Helena Buonanno Foulkes ’86, M.B.A. ’92, was elected president of Harvard University’s Board of Overseers for the 2021–22 academic year.

Foulkes served until 2020 as CEO of Hudson’s Bay Co., a diversified retailer with extensive operations in the U.S., Canada, and Europe. As CEO, she guided major changes to the company’s structure, leadership team, and operations, setting the stage for HBC’s successful privatization. Earlier, Foulkes spent 25 years at CVS Health, rising to become its executive vice president and the president of CVS Pharmacy. She led CVS’s emergence as the largest pharmacy health care provider in the U.S., while overseeing the elimination of tobacco sales, embracing digital innovation, and building the company’s customer loyalty program.

“I’m humbled and honored to be elected president of the Board of Overseers,” said Foulkes. “I feel incredibly fortunate to be part of the Harvard community and will do all that I can to help in these challenging times. President Bacow, working alongside the governing boards, and the administration, faculty, students, and alumni have been amazingly resilient in this last year, and my Overseer colleagues and I will do our best to help guide the University through this next chapter.”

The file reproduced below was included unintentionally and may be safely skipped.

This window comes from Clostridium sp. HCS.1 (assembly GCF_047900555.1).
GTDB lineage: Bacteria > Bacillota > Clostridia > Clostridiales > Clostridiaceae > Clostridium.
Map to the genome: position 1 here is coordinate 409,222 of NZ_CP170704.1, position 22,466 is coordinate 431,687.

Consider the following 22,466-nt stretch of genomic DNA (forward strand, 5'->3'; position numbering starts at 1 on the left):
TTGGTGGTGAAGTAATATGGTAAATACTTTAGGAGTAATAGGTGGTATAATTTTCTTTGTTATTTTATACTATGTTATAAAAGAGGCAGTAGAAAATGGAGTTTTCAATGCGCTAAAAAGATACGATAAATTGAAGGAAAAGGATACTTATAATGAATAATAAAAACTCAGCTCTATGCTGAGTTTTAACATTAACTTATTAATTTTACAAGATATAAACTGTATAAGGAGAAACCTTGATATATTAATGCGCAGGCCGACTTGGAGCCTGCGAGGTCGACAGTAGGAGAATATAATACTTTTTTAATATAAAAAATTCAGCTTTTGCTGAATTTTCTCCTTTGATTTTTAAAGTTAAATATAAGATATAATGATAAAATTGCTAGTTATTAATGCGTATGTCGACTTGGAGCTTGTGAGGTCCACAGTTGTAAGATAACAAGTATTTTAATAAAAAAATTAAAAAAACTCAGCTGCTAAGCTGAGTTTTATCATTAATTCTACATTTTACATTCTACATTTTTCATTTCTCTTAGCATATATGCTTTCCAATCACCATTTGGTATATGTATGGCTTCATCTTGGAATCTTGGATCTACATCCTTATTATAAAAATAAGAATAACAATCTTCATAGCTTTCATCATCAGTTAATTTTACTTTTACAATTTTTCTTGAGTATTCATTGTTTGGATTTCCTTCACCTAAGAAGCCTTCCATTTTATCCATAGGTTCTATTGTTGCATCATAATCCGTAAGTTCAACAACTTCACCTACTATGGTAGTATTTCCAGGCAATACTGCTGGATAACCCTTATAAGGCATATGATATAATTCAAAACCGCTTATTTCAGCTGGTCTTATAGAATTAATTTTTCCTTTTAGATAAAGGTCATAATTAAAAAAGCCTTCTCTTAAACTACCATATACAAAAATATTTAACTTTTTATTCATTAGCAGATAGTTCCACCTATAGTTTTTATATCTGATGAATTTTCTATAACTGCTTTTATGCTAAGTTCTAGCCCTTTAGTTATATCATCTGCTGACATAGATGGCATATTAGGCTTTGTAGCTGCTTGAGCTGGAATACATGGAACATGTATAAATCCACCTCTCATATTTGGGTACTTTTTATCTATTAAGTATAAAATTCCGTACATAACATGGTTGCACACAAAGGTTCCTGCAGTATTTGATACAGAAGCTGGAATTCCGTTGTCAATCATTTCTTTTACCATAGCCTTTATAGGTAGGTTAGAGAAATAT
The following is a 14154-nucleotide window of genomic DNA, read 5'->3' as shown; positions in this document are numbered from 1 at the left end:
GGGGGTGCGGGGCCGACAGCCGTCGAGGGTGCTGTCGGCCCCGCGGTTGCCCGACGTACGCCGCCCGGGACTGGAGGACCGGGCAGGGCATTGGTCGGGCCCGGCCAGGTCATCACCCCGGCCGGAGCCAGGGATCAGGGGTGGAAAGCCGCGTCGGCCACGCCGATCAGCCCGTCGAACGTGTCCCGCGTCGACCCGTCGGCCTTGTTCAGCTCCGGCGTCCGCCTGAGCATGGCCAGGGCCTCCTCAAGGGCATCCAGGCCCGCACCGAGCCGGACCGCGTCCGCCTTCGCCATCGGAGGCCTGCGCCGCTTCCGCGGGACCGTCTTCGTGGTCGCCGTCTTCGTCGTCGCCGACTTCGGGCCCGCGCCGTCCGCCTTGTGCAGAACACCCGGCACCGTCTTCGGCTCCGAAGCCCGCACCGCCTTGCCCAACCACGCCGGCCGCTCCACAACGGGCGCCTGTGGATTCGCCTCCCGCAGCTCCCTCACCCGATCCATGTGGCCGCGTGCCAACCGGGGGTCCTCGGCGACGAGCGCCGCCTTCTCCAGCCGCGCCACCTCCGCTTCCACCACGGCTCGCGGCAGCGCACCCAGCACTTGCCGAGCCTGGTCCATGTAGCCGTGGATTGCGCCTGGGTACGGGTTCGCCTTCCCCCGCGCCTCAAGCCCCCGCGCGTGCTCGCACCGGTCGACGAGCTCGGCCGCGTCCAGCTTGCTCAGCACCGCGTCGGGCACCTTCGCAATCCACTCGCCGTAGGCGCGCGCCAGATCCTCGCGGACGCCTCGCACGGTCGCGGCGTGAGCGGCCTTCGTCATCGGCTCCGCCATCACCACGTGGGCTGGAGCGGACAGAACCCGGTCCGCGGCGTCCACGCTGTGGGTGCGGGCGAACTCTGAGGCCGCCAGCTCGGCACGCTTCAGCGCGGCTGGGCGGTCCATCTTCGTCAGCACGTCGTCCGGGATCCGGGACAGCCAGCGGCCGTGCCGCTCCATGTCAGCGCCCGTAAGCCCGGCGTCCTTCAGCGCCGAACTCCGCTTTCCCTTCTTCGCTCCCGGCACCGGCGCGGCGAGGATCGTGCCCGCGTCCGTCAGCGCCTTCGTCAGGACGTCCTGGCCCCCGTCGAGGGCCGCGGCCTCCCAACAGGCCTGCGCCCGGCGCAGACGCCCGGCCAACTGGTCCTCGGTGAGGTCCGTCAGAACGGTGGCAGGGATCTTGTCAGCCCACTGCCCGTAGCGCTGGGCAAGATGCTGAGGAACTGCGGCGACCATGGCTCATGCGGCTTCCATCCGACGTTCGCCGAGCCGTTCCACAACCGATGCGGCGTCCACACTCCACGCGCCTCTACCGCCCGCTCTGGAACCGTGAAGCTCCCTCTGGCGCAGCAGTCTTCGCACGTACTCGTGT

As a Harvard Overseer, Foulkes has chaired the board’s committee on finance, administration, and management, while additionally serving on the executive committee and the committee on natural and applied sciences. She also sits on the governing boards’ joint committee on inspection, as well as the Board of Overseers’ subcommittees on governance and visitation.

Foulkes graduated magna cum laude from Harvard College in 1986 and received her M.B.A. from Harvard Business School in 1992. She has served on the reunion gift committees of her College and HBS classes, as a Harvard College interviewer, and as an adviser to the HBS Health Care Initiative.

An experienced board member in both the nonprofit and for-profit sectors, Foulkes has served on the board of the University of Connecticut’s Dodd Human Rights Impact research center, and also serves as a director of the National Bureau of Economic Research. In addition, she is a member of the boards of Home Depot, Harry’s, and mPharma.

Foulkes has appeared four times on Fortune magazine’s annual ranking of the most powerful women in business, and was also recognized on Fast Company magazine’s list of most creative people.

P. Lindsay Chase-Lansdale ’74,

P. Lindsay Chase-Lansdale ’74, will serve as vice chair of the Board of Overseers executive committee.

Photo by Jim Ziv